John Britten

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John Kenton Britten
John Britten.JPG
NationalityNew Zealander
OccupationEngineer, Designer
Known forMotorcycle creation
Property Management

John Kenton Britten (1 August 1950 – 5 September 1995) was a New Zealand mechanical engineer who designed a world-record-setting motorcycle with innovative features and materials.


John Britten was born to Bruce and Ruvae Britten at Christchurch at 10 minutes to midnight. His twin sister Marguerite was born just after midnight, so although they were twins they celebrated their birthdays on different dates. Being dyslexic, he needed to have exam questions read to him at school and during his tertiary education, and his answers recorded by a writer, but that didn't stop him from developing into a remarkable engineer and architectural designer.

His childhood heroes were notable fellow New Zealanders, Richard Pearse (pioneer aviator), Bill Hamilton (father of the jet boat), Bruce McLaren (champion driver and founder of the McLaren Formula One Team), and Burt Munro (world record motorcycle speedster and subject of the film The World's Fastest Indian). In his own short lifetime, Britten was regularly and favourably compared with all of his heroes.

Britten completed a four-year mechanical engineering course at night school before joining ICI as a cadet draughtsman, giving him a wide range of work experience including mould design, pattern design, metal spinning and various mechanical engineering designs.

Britten travelled to England where he worked for four months with Sir Alexander Gibb & Partners on a highway design linking the M1 motorway to the M4 motorway.

Back in New Zealand he was design engineer for Rowe Engineering, designing off-road equipment and heavy machinery. In 1976, he built glass kilns and went into business as a fine artist designing and making hand-made glass lighting, later joining the family property management and development business.

Britten designed[edit]

Britten worked on motorcycle design for some years, developing innovative methods using composite materials and performance engine designs. He created the Britten Motorcycle Company in 1992 to produce revolutionary machines to his own design made of light materials and using engines he built himself, which became famous around the world.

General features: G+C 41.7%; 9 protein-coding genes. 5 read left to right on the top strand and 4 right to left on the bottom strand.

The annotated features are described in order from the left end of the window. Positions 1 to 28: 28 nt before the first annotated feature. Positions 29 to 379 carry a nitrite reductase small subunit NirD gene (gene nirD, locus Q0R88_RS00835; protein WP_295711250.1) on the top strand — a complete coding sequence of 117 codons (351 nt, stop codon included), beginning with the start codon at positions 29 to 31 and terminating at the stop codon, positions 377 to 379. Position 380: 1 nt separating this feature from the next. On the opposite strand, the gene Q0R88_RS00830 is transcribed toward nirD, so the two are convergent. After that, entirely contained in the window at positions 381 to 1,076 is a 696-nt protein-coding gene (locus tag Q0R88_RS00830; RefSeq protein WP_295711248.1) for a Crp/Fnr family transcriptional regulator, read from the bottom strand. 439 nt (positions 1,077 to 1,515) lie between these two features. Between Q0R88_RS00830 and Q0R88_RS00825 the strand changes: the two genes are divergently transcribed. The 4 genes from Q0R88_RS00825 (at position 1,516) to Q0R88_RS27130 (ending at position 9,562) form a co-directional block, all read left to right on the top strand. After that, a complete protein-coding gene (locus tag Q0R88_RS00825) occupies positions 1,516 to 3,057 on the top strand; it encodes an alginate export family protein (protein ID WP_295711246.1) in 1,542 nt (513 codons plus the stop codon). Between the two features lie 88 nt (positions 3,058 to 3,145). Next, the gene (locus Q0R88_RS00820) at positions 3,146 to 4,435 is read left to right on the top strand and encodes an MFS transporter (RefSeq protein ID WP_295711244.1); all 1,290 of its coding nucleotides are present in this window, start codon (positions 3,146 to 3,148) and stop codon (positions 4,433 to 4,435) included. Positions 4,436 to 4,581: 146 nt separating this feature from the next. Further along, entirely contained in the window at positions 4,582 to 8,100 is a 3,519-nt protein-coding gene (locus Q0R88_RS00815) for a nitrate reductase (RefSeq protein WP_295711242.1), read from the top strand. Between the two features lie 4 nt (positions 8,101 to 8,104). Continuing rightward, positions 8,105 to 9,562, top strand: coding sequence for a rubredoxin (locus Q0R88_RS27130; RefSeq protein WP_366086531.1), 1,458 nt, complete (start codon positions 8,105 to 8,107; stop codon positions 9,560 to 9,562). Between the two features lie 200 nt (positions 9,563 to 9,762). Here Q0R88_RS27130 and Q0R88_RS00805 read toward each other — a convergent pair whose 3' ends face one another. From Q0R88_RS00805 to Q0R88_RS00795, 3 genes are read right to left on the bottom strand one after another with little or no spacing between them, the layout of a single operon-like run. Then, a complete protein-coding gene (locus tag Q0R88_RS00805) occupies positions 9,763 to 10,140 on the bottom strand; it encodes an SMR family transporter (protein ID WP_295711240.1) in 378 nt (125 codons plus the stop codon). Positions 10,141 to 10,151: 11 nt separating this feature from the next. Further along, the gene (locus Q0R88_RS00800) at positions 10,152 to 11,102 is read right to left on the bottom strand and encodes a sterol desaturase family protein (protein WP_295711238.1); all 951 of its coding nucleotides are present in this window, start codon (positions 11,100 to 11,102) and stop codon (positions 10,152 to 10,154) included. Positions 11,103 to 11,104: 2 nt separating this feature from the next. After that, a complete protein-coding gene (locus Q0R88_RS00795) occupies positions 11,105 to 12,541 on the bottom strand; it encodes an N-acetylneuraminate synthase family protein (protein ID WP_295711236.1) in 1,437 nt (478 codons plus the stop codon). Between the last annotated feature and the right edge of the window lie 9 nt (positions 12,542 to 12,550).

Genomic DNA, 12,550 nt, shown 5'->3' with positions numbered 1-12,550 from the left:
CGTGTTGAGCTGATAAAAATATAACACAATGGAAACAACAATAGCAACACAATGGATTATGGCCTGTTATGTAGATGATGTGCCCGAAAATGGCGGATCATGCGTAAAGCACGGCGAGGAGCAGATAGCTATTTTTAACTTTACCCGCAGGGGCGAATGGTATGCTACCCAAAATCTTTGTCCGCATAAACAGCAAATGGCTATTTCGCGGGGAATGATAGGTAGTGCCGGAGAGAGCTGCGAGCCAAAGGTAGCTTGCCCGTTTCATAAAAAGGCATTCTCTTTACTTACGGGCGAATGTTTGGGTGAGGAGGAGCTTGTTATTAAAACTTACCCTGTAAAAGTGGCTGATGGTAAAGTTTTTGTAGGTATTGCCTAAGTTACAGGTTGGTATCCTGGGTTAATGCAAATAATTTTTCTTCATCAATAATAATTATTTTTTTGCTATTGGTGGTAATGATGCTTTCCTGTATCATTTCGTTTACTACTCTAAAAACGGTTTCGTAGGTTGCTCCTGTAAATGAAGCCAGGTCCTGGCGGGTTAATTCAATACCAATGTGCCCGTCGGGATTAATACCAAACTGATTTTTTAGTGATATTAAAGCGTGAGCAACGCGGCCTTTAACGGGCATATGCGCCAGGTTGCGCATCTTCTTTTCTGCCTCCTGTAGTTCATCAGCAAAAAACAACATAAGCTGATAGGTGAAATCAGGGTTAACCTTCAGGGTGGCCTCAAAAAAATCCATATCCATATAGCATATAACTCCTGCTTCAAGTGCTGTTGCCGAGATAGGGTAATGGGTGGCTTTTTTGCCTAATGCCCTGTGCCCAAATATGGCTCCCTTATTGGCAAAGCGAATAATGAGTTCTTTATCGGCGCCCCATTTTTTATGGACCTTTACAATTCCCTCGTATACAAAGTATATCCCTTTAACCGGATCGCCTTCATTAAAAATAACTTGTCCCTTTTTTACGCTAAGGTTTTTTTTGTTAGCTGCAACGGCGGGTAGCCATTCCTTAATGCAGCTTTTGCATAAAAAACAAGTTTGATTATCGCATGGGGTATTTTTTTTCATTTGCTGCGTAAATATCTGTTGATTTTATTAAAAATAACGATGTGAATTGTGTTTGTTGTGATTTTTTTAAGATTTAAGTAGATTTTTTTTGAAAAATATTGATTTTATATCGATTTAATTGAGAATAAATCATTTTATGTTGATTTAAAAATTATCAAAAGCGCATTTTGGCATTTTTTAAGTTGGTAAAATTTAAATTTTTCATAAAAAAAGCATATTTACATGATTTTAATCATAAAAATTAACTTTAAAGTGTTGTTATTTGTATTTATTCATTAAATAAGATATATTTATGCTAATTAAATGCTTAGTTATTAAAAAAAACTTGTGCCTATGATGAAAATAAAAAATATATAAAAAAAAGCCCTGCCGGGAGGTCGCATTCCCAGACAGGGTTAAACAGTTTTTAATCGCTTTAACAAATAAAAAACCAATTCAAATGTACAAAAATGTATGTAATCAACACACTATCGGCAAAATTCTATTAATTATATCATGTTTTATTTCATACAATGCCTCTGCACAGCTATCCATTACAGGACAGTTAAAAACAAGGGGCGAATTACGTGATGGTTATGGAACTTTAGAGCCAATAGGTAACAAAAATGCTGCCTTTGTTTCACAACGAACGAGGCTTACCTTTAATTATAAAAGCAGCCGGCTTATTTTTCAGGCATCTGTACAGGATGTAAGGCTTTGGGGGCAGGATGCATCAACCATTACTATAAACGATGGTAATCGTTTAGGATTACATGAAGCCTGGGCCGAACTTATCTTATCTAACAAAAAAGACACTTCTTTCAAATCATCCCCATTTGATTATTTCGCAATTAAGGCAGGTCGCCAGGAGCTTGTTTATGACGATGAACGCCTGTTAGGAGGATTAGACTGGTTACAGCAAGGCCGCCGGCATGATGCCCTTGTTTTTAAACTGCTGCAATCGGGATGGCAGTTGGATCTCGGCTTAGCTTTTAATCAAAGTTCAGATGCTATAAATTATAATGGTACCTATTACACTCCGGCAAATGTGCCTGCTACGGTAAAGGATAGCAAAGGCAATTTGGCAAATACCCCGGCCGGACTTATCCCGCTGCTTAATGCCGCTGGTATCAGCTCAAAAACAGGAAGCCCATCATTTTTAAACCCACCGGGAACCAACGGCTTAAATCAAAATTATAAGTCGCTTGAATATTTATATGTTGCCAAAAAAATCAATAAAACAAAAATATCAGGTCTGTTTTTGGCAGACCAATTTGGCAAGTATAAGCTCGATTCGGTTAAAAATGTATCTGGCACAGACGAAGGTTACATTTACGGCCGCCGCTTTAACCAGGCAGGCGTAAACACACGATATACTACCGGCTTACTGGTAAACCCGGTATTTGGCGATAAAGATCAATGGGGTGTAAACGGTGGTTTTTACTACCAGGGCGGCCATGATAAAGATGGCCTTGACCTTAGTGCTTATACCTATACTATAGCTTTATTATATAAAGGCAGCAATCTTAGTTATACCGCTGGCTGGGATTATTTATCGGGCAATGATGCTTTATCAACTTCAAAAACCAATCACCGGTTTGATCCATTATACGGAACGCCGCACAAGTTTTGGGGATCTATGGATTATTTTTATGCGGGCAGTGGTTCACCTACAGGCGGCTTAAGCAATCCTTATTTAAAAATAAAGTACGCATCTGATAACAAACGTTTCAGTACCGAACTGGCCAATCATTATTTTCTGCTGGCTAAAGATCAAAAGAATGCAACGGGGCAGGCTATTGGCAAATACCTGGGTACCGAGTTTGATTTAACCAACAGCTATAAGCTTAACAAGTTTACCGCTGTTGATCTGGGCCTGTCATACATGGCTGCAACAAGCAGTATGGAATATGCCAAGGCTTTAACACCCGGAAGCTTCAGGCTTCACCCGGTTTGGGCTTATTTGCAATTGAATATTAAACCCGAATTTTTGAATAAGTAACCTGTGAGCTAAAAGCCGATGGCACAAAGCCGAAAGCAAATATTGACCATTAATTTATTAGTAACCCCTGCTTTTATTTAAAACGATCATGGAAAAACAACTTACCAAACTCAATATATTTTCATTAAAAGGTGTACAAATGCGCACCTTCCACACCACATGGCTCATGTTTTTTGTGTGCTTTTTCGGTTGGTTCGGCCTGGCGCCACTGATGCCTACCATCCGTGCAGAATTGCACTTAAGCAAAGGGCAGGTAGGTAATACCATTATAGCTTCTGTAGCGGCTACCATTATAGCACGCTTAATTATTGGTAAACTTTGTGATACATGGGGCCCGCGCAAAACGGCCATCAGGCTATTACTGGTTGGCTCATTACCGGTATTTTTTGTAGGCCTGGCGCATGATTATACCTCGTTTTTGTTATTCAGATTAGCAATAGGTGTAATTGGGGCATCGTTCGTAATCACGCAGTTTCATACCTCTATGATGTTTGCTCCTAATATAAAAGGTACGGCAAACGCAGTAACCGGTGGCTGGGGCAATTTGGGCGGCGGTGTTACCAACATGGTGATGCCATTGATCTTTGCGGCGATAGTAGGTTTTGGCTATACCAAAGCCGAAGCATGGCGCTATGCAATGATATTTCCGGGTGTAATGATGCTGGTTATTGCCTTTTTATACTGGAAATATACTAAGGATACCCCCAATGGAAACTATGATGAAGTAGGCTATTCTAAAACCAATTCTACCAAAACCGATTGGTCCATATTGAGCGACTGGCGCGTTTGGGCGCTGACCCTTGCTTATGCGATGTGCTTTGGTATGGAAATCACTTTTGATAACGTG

His Britten motorcycles won races and set numerous speed records on the international circuits, and astounded the motorcycle world in 1991 when they came a remarkable second and third against the factory machines in the Battle of the Twins at Daytona, United States of America.

One of Britten's radical motorcycles is on permanent display at the Museum of New Zealand Te Papa Tongarewa, in Wellington, New Zealand.[1]


Diagnosed with an inoperable skin cancer related illness, he died on 5 September 1995 just over a month after his forty-fifth birthday. His funeral at Christchurch Cathedral was attended by over one thousand mourners and he was widely mourned throughout New Zealand.[2]


Britten V1000 during a parade lap at Signpost Corner in the Isle of Man during 2005 TT races period

The Britten V1000 and Britten V1100 are rare machines with only 10 (plus 1 prototype) having been constructed.

Highlights include:

  • Carbon fibre body work including wheels, front suspension fork, and swingarm
  • Hand cast, 4 valves per cylinder alloy engine
  • Frame-less chassis with engine acting as a stressed member
  • Radiator located under the rider's seat
  • Carbon fibre fasteners (joining bodywork together)
  • Rear suspension shock located in front of engine
  • Engine data logging

Non-Britten Components:

  • Tyres
  • Brakes
  • Steel cylinder liners
  • Gearbox (sourced from a Suzuki)
  • Suspension shocks
  • Various electrical components


  1. ^ Britten motorcycle at Museum display Retrieved 2013-03-16
  2. ^ NZ Geographic archives Retrieved 2013-03-16
  • John Britten, Tim Hanna, ISBN 1-877333-08-5
  • Britten Motorcycles: The John Britten Story, Felicity Price (2004)
  • One man's Dream - Bike Story, (video), Britten Motorcycle Company and Ruffell Films

External links[edit]